Lending to see £29bn increase
Total lending is expected to go up by 1.2% this year, a net increase of £29bn, according to EY Item Club’s latest UK Bank Lending Forecast.
Net mortgage lending is also forecast to increase by 1.2% as housing market activity picks up, although this is still below the three percent average in the pre-pandemic period between 2015 and 2019 – driven in large part due to rising interest rates. This reflects the fact that the housing market is likely to underperform when compared to the wider economy.
Unsecured lending, meanwhile, is now expected to rise by 6.5%. In contrast, business lending is forecast to contract this year by 0.8% – although this is an improvement on the previous forecast of a -3.8% contraction as financial pressures from high inflation and supply frictions ease.
Overall, falling inflation, lower-than-expected energy bills, and a resilient jobs market means UK GDP is expected to grow by 0.2% this year, avoiding the previously predicted contraction.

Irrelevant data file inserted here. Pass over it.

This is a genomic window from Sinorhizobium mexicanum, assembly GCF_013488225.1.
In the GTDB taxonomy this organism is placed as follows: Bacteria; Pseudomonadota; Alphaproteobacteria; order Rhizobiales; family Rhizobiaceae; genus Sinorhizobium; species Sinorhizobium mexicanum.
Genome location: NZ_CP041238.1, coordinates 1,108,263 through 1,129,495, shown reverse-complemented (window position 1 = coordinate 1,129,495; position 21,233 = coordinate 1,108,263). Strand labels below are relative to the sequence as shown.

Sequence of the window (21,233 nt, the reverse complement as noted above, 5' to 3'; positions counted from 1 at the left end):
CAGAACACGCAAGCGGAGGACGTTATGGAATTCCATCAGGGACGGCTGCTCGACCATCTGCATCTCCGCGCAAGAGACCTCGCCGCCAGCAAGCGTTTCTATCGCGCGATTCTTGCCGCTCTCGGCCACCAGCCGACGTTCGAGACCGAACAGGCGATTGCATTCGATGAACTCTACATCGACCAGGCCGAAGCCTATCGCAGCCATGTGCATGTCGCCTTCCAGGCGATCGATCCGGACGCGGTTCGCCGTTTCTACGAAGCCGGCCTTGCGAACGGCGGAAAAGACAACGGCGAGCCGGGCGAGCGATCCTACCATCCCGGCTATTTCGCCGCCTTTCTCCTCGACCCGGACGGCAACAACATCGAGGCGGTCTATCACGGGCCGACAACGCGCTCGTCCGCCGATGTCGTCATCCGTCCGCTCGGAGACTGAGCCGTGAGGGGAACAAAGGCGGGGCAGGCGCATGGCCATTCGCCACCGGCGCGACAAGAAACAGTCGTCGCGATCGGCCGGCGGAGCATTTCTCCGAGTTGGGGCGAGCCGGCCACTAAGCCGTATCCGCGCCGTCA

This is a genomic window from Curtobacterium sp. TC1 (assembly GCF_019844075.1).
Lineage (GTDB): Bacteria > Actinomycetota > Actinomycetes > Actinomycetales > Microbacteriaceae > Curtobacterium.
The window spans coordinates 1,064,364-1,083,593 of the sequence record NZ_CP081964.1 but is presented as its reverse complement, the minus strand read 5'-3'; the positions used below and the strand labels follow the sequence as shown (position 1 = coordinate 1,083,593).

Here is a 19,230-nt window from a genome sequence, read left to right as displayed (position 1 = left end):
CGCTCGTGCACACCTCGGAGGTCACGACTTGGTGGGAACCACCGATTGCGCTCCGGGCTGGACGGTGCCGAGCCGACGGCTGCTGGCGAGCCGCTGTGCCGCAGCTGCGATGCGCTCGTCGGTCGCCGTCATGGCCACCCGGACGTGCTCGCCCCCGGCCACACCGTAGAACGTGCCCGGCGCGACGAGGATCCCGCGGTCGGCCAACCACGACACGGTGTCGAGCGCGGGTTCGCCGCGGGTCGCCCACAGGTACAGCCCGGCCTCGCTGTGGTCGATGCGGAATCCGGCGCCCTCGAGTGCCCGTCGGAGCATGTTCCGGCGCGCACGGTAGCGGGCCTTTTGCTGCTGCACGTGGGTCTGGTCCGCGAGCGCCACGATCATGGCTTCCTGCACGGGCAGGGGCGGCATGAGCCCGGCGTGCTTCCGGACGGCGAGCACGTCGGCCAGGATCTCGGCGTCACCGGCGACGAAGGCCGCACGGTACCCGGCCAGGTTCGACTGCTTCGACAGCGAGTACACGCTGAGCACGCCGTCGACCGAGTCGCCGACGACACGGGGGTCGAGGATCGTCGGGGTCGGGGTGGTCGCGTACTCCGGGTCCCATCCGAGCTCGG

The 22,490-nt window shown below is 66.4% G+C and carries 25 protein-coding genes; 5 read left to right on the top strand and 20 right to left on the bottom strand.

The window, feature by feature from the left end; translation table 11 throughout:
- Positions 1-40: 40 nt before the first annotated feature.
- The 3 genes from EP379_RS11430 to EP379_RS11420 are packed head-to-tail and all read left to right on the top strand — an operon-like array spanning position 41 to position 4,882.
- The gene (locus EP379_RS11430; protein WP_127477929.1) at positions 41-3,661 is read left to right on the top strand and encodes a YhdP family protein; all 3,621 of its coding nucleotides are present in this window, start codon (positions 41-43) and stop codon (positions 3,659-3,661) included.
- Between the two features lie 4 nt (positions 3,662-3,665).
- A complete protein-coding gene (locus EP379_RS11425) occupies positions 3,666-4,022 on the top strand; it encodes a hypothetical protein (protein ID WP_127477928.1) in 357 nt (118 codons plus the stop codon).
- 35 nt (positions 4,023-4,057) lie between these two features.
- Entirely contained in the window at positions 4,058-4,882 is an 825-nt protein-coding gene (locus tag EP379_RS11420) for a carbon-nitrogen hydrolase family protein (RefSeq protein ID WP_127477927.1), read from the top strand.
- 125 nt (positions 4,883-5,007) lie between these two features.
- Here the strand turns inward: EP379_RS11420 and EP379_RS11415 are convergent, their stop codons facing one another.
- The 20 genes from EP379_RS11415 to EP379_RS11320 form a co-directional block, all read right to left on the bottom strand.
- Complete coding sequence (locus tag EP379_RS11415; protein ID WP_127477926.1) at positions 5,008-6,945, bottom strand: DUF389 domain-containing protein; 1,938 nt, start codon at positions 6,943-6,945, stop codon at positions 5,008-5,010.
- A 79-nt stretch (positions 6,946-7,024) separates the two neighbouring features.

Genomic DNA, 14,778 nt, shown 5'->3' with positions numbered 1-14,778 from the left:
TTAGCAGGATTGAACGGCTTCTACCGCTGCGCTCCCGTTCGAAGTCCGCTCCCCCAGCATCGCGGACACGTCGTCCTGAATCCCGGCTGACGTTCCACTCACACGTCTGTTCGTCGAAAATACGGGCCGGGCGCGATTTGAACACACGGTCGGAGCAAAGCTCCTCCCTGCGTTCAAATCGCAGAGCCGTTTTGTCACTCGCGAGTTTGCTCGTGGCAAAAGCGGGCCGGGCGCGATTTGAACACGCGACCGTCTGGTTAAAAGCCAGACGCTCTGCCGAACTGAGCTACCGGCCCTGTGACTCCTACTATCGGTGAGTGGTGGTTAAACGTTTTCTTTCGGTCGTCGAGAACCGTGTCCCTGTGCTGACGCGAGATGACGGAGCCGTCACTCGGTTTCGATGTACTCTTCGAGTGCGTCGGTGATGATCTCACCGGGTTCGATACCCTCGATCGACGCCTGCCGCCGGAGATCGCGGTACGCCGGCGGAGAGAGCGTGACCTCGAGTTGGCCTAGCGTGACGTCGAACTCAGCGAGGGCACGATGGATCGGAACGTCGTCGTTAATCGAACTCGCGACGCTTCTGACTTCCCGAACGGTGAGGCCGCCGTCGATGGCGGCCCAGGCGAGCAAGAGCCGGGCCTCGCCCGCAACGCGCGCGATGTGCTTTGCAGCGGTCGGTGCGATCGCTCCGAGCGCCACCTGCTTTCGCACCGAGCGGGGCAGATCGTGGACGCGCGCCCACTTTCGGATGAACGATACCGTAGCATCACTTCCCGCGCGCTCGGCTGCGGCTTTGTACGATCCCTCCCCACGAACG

Anna Anthony, the UK financial services managing partner at EY, said: “We’re still on the path to economic recovery, and many businesses and consumers – particularly the most vulnerable in society – continue to face significant cost-of-living pressures. This cannot be underestimated, and appropriate support must still be provided, but we are in a more optimistic place than we were a few months ago. The recession that many thought was inevitable is now likely to be avoided and energy prices have fallen, boosting consumer and business sentiment. Despite recent volatility in the global banking sector, the EY Item Club has been able to upgrade its growth forecasts for UK bank lending this year, which is positive news. While encouraging, enthusiasm should be measured, in the short-term at least. UK banks continue to face a tough environment with historically low lending growth rates. However, the sector is in a strong capital position and continues to provide ongoing support to customers, businesses, and the wider economy. With economic conditions expected to improve over the course of 2023 and into 2024, banks will be able to devote more of their time to other critical areas such as digital innovation, sustainability, and governance.”